Barron Thomas Old Airplanes?

I am often asked in today’s aviation market, “When is an airplane old? Or, too old?”

It’s a good question and warrants a discussion because most of the general aviation fleet is now approaching 40 years old, or older.

So how old is “too old”?

For an airplane, the actual answer is there is no age limit in most cases if you follow the FAA maintenance requirements. Several beautiful examples of 1930′s era biplanes and even DC-3′s are still safely flying today because the owners have spent the necessary money to keep them airworthy.

That is really the answer to this question: Money. At what point will most owners no longer be willing to spend the money on the required maintenance plus the maintenance that just accrues due to an aging airplane and powerplant?

At the point where an owner, or group of owners, do not, or cannot financially afford to keep a certain type of aircraft truly airworthy, you will start to see that model slowly disappear and then become part of the “classics” seen at Oshkosh and Sun N’ Fun.

I am starting to see that now with some of the very early V-tail Bonanzas and early Mooneys and Cessna 210′s ( complex airplanes with retractable gear being the common denominator).

A buyer will generally buy the “most” airplane he can afford, but rarely truly takes into account the real maintenance costs of that model. That’s why you can buy a Cessna 310 ( an early one) for about the same price as a Cessna 152. The reason? Fewer people can keep up the older twin ( and afford to feed the @ thirsty Continental engines), so prices keep declining. A buyer gets intrigued because of the low initial purchase price, but then becomes disheartened when he sees what is costs to maintain, so it goes back on the sales block. This process is repeated over and over again, but each time, more accrued maintenance is piling up. If you are going to buy and older ( let’s say 50 years or older) airplane, then know what you’re buying when you buy it (through a pre-buy inspection) and then be honest with yourself about what it will really cost to operate, both in gas and age-related maintenance.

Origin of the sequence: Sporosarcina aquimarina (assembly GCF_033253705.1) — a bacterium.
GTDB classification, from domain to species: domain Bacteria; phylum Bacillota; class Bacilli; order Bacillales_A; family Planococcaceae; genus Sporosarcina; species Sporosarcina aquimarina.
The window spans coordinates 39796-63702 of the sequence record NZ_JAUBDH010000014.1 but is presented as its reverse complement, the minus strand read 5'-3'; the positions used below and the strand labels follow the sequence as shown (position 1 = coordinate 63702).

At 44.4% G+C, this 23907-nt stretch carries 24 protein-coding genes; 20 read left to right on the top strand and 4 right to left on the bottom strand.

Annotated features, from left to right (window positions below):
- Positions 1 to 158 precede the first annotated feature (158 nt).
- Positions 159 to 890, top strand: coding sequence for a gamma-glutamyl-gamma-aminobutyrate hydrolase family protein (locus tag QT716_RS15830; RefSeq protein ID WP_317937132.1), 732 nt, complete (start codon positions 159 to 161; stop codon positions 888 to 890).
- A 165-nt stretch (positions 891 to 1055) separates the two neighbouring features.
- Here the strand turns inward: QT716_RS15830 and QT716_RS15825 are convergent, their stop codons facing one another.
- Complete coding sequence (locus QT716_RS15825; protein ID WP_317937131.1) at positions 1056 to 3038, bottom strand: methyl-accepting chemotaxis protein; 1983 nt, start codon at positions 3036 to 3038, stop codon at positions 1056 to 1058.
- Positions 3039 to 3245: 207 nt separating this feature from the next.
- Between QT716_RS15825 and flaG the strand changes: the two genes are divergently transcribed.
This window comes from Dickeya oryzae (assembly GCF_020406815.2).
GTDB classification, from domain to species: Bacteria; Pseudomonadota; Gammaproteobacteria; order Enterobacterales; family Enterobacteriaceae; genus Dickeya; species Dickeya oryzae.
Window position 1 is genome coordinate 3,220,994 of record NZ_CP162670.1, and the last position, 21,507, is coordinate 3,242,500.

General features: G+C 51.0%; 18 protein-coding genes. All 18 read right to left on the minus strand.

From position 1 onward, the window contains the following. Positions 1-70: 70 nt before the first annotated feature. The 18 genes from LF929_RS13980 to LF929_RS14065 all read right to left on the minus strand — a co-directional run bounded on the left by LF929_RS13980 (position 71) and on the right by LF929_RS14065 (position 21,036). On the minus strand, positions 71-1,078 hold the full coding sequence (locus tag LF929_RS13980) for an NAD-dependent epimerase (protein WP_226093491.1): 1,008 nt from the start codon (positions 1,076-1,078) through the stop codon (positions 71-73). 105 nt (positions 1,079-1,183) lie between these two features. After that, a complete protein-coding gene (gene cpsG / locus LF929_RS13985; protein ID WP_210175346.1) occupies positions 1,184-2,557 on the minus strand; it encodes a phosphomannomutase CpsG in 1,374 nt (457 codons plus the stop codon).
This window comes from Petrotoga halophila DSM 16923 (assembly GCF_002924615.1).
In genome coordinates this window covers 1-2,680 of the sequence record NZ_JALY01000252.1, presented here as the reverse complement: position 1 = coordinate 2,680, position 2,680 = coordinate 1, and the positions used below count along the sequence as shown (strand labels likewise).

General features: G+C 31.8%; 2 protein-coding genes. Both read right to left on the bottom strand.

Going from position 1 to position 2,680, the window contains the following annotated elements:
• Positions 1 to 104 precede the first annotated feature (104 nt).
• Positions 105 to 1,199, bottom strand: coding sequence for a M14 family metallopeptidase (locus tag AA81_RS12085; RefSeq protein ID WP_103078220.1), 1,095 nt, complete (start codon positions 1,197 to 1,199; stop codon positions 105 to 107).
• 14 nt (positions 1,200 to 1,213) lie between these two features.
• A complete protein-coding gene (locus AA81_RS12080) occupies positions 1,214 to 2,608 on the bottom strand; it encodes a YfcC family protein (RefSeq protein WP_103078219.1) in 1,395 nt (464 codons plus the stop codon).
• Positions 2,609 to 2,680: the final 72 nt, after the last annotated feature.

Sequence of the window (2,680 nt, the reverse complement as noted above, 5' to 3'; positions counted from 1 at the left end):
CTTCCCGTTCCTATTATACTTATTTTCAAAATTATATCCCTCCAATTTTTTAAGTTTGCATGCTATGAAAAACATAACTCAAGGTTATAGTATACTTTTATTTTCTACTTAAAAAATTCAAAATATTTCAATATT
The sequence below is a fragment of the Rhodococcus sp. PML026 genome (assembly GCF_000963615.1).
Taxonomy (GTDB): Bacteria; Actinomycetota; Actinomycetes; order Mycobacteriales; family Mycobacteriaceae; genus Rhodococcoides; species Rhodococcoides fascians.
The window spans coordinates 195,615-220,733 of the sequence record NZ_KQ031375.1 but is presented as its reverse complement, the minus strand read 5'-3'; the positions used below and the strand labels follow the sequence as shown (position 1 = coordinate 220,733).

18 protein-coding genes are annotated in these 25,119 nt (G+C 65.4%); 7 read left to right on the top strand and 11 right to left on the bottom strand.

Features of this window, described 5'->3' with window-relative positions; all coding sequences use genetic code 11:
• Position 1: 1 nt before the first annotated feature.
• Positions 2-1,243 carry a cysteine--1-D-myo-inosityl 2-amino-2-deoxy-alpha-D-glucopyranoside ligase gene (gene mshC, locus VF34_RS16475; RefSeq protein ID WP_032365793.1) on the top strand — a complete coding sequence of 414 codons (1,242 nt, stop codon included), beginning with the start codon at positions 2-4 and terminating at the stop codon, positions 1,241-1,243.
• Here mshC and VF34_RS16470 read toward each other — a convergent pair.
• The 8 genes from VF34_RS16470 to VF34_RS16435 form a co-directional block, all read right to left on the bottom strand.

There is nothing more fun than seeing a beautifully restored Sky King era Cessna 310 or early, polished V-tail Bonanza, or early Cessna 210 with a factory-correct paint job at an airshow. But this represents an owner’s commitment of time and money, and patience. These are becoming “fun” airplanes and that is their future.  They will gain in value pretty much on par with the economy in general, rising and falling with the times, but there will be fewer and fewer flight worthy examples of these great birds that really launched general aviation, so their long term prospects are good. My best advice: Own and fly and older, vintage, golden-era  general aviation airplane for fun and throw your calculator away. The return on investment is your happiness and enjoyment and watching others’ look and marvel at what a great airplane you have!  See you at Oshkosh!